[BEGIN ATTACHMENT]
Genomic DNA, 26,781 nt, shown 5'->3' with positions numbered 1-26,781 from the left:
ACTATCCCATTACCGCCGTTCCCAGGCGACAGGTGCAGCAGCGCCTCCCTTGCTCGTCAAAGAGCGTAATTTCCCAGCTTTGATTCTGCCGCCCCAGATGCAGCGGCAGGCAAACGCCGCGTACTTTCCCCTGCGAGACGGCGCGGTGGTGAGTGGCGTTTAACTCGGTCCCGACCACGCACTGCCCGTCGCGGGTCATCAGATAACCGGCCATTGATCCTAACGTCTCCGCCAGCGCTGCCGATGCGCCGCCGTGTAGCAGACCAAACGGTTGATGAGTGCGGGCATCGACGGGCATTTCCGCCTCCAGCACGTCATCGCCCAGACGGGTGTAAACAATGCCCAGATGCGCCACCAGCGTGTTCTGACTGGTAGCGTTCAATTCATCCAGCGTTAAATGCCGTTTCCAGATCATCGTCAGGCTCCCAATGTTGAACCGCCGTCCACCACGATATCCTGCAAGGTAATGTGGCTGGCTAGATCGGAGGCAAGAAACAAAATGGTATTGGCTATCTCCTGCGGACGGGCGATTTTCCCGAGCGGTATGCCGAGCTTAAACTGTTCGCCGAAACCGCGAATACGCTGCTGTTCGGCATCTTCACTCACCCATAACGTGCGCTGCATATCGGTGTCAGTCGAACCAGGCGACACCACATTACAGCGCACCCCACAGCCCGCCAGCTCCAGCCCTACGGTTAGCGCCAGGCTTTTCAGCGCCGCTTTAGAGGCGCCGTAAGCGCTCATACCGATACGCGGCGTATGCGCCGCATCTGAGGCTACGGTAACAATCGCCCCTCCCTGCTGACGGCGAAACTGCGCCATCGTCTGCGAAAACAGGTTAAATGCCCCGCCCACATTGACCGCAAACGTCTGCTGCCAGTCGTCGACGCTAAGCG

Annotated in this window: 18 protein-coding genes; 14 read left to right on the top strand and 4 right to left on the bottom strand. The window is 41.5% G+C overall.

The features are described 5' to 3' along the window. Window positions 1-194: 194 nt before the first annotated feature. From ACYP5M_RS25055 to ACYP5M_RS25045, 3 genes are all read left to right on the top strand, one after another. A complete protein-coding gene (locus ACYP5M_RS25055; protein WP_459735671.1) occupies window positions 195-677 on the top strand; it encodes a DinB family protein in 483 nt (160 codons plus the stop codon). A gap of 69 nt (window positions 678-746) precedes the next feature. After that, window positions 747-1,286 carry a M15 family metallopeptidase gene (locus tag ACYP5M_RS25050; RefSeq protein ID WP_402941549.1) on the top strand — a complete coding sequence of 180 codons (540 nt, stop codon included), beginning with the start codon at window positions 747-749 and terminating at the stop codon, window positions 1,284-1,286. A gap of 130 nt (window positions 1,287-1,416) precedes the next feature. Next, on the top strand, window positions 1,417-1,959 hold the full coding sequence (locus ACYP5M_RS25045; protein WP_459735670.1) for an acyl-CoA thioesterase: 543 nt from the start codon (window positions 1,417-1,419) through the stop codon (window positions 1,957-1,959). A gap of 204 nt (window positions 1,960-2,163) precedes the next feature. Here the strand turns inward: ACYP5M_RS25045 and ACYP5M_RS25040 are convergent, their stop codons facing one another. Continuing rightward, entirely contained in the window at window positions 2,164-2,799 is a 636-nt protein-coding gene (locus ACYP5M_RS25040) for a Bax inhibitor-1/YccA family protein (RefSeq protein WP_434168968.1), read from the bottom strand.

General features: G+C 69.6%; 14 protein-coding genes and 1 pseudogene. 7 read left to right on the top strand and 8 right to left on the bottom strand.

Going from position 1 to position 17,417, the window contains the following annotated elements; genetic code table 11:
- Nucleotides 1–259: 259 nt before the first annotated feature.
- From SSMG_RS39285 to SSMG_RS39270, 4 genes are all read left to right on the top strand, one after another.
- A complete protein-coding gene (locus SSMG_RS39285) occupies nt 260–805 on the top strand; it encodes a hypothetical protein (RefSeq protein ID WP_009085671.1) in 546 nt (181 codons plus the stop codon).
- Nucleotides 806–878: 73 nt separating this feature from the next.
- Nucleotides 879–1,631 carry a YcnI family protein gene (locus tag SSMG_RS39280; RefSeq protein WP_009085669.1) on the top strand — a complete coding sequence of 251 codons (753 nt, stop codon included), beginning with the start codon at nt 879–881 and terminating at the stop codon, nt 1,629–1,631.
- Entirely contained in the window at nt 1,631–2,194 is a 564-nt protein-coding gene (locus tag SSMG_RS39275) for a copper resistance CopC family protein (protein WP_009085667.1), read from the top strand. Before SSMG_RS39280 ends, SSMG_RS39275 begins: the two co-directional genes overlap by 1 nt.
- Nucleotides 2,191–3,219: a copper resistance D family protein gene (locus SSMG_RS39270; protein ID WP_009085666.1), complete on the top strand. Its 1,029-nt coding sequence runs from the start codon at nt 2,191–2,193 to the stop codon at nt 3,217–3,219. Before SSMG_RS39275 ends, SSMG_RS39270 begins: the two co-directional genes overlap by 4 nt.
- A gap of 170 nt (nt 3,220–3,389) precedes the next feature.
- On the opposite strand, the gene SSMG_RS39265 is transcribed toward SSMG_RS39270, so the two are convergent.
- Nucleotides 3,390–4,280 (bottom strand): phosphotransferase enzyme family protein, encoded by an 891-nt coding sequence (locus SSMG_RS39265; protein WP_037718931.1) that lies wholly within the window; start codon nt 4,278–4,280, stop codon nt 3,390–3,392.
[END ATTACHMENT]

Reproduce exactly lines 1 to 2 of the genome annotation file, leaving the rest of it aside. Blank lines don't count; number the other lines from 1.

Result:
Genomic DNA, 26,781 nt, shown 5'->3' with positions numbered 1-26,781 from the left:
ACTATCCCATTACCGCCGTTCCCAGGCGACAGGTGCAGCAGCGCCTCCCTTGCTCGTCAAAGAGCGTAATTTCCCAGCTTTGATTCTGCCGCCCCAGATGCAGCGGCAGGCAAACGCCGCGTACTTTCCCCTGCGAGACGGCGCGGTGGTGAGTGGCGTTTAACTCGGTCCCGACCACGCACTGCCCGTCGCGGGTCATCAGATAACCGGCCATTGATCCTAACGTCTCCGCCAGCGCTGCCGATGCGCCGCCGTGTAGCAGACCAAACGGTTGATGAGTGCGGGCATCGACGGGCATTTCCGCCTCCAGCACGTCATCGCCCAGACGGGTGTAAACAATGCCCAGATGCGCCACCAGCGTGTTCTGACTGGTAGCGTTCAATTCATCCAGCGTTAAATGCCGTTTCCAGATCATCGTCAGGCTCCCAATGTTGAACCGCCGTCCACCACGATATCCTGCAAGGTAATGTGGCTGGCTAGATCGGAGGCAAGAAACAAAATGGTATTGGCTATCTCCTGCGGACGGGCGATTTTCCCGAGCGGTATGCCGAGCTTAAACTGTTCGCCGAAACCGCGAATACGCTGCTGTTCGGCATCTTCACTCACCCATAACGTGCGCTGCATATCGGTGTCAGTCGAACCAGGCGACACCACATTACAGCGCACCCCACAGCCCGCCAGCTCCAGCCCTACGGTTAGCGCCAGGCTTTTCAGCGCCGCTTTAGAGGCGCCGTAAGCGCTCATACCGATACGCGGCGTATGCGCCGCATCTGAGGCTACGGTAACAATCGCCCCTCCCTGCTGACGGCGAAACTGCGCCATCGTCTGCGAAAACAGGTTAAATGCCCCGCCCACATTGACCGCAAACGTCTGCTGCCAGTCGTCGACGCTAAGCG